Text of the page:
Local resident Bishnu Tiwari, who rushed to the crash site near the Seti River to help search for bodies, said the rescue efforts were hampered by thick smoke and a raging fire.
“The flames were so hot that we couldn’t go near the wreckage. I heard a man crying for help, but because of the flames and smoke we couldn’t help him,” Tiwari said.
At Tribhuvan International Airport in Kathmandu, family members appeared distraught as they waited for information.
Prime Minister Pushpa Kamal Dahal rushed to the airport after the crash and set up a panel to investigate the accident.
”The incident was tragic. The full force of the Nepali army, police has been deployed for rescue,” he said.
South Korea’s Foreign Ministry said in a statement that it’s still trying to confirm the fate of two South Korean passengers and has sent staff to the scene.
The Russian Ambassador to Nepal, Alexei Novikov, confirmed the death of four Russian citizens who were on board the plane.
Omar Gutiérrez, governor of Argentina’s Neuquen province, wrote on his official Twitter account that an Argentine passenger on the flight was Jannet Palavecino, from his province.
The Facebook page of Palavecino says she was manager of the Hotel Suizo in Neuquen city. She described herself as a lover of travel and adventure tourism.
Australian Treasurer Jim Chalmers told reporters Monday that “our hearts go out to all of the families of the crew and passengers” who died, adding that the government was providing consular support to the family of an Australian who was aboard the plane.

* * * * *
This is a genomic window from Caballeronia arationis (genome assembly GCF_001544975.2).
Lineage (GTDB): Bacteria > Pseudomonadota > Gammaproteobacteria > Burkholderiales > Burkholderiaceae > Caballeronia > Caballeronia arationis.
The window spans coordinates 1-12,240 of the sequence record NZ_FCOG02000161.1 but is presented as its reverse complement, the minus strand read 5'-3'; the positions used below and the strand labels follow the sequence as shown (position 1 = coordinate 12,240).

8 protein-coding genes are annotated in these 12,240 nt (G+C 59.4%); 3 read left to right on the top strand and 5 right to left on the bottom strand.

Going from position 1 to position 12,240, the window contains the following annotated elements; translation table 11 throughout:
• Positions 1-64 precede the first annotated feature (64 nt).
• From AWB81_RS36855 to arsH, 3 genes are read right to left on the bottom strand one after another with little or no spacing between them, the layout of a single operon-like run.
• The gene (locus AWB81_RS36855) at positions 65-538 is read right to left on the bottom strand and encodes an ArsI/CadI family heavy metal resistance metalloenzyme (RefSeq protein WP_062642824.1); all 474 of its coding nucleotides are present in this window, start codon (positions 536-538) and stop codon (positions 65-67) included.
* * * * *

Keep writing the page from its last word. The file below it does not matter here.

The type of plane involved, the ATR 72, has been used by airlines around the world for short regional flights. Introduced in the late 1980s by a French and Italian partnership, the aircraft model has been involved in several deadly accidents over the years. In Taiwan, two accidents involving ATR 72-500 and ATR 72-600 aircrafts in 2014 and 2015 led to the planes being grounded for a period.
ATR identified the plane involved in Sunday’s crash as an ATR 72-500 in a tweet. According to plane tracking data from flightradar24.com, the aircraft was 15 years old and “equipped with an old transponder with unreliable data.” It was previously flown by India’s Kingfisher Airlines and Thailand’s Nok Air before Yeti took it over in 2019, according to records on Airfleets.net.
Yeti Airlines has a fleet of six ATR 72-500 planes, company spokesperson Sudarshan Bartaula said.
Nepal, home to eight of the world’s 14 highest mountains, including Mount Everest, has a history of air crashes. Sunday’s crash is Nepal’s deadliest since 1992, when all 167 people aboard a Pakistan International Airlines plane were killed when it plowed into a hill as it tried to land in Kathmandu.
According to the Flight Safety Foundation’s Aviation Safety database, there have been 42 fatal plane crashes in Nepal since 1946.
According to a 2019 safety report from Nepal’s Civil Aviation Authority, the country’s “hostile topography” and “diverse weather patterns” were the biggest dangers to flights in the country. The report said such accidents happened at airports that had short strips of runway for takeoff and landing and most were due to pilot error.
The report added that 37% of all air crashes in Nepal between 2009 and 2018 were due to pilot error, not counting helicopters and recreational flights.
The European Union has banned airlines from Nepal from flying into the 27-nation bloc since 2013, citing weak safety standards. In 2017, the International Civil Aviation Organization cited improvements in Nepal’s aviation sector, but the EU continues to demand administrative reforms.
Saaliq and Pathi reported from New Delhi. Shonal Ganguly in New Delhi, David Rising in Bangkok, Elise Morton in London, Kim Tong-hyung in Seoul, South Korea, and Adam Schreck in Bangkok contributed reporting.